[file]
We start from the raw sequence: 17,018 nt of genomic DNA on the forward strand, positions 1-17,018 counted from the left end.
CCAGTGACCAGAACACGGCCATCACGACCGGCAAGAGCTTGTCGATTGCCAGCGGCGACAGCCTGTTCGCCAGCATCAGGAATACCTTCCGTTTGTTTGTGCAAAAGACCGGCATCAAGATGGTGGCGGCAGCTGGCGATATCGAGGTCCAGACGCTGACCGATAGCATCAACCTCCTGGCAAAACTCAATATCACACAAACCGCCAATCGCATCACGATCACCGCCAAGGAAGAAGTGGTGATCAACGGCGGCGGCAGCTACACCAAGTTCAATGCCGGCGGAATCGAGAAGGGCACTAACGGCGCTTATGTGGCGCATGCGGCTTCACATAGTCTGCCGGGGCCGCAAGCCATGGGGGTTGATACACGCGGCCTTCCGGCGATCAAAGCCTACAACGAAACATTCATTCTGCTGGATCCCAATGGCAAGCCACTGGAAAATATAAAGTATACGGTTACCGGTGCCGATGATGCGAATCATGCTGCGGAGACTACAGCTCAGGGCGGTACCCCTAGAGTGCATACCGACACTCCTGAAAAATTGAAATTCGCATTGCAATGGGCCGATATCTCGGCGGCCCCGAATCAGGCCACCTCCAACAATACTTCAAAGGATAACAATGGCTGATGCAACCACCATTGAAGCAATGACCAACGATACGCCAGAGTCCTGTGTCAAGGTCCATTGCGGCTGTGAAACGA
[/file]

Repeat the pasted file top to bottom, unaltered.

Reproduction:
We start from the raw sequence: 17,018 nt of genomic DNA on the forward strand, positions 1-17,018 counted from the left end.
CCAGTGACCAGAACACGGCCATCACGACCGGCAAGAGCTTGTCGATTGCCAGCGGCGACAGCCTGTTCGCCAGCATCAGGAATACCTTCCGTTTGTTTGTGCAAAAGACCGGCATCAAGATGGTGGCGGCAGCTGGCGATATCGAGGTCCAGACGCTGACCGATAGCATCAACCTCCTGGCAAAACTCAATATCACACAAACCGCCAATCGCATCACGATCACCGCCAAGGAAGAAGTGGTGATCAACGGCGGCGGCAGCTACACCAAGTTCAATGCCGGCGGAATCGAGAAGGGCACTAACGGCGCTTATGTGGCGCATGCGGCTTCACATAGTCTGCCGGGGCCGCAAGCCATGGGGGTTGATACACGCGGCCTTCCGGCGATCAAAGCCTACAACGAAACATTCATTCTGCTGGATCCCAATGGCAAGCCACTGGAAAATATAAAGTATACGGTTACCGGTGCCGATGATGCGAATCATGCTGCGGAGACTACAGCTCAGGGCGGTACCCCTAGAGTGCATACCGACACTCCTGAAAAATTGAAATTCGCATTGCAATGGGCCGATATCTCGGCGGCCCCGAATCAGGCCACCTCCAACAATACTTCAAAGGATAACAATGGCTGATGCAACCACCATTGAAGCAATGACCAACGATACGCCAGAGTCCTGTGTCAAGGTCCATTGCGGCTGTGAAACGA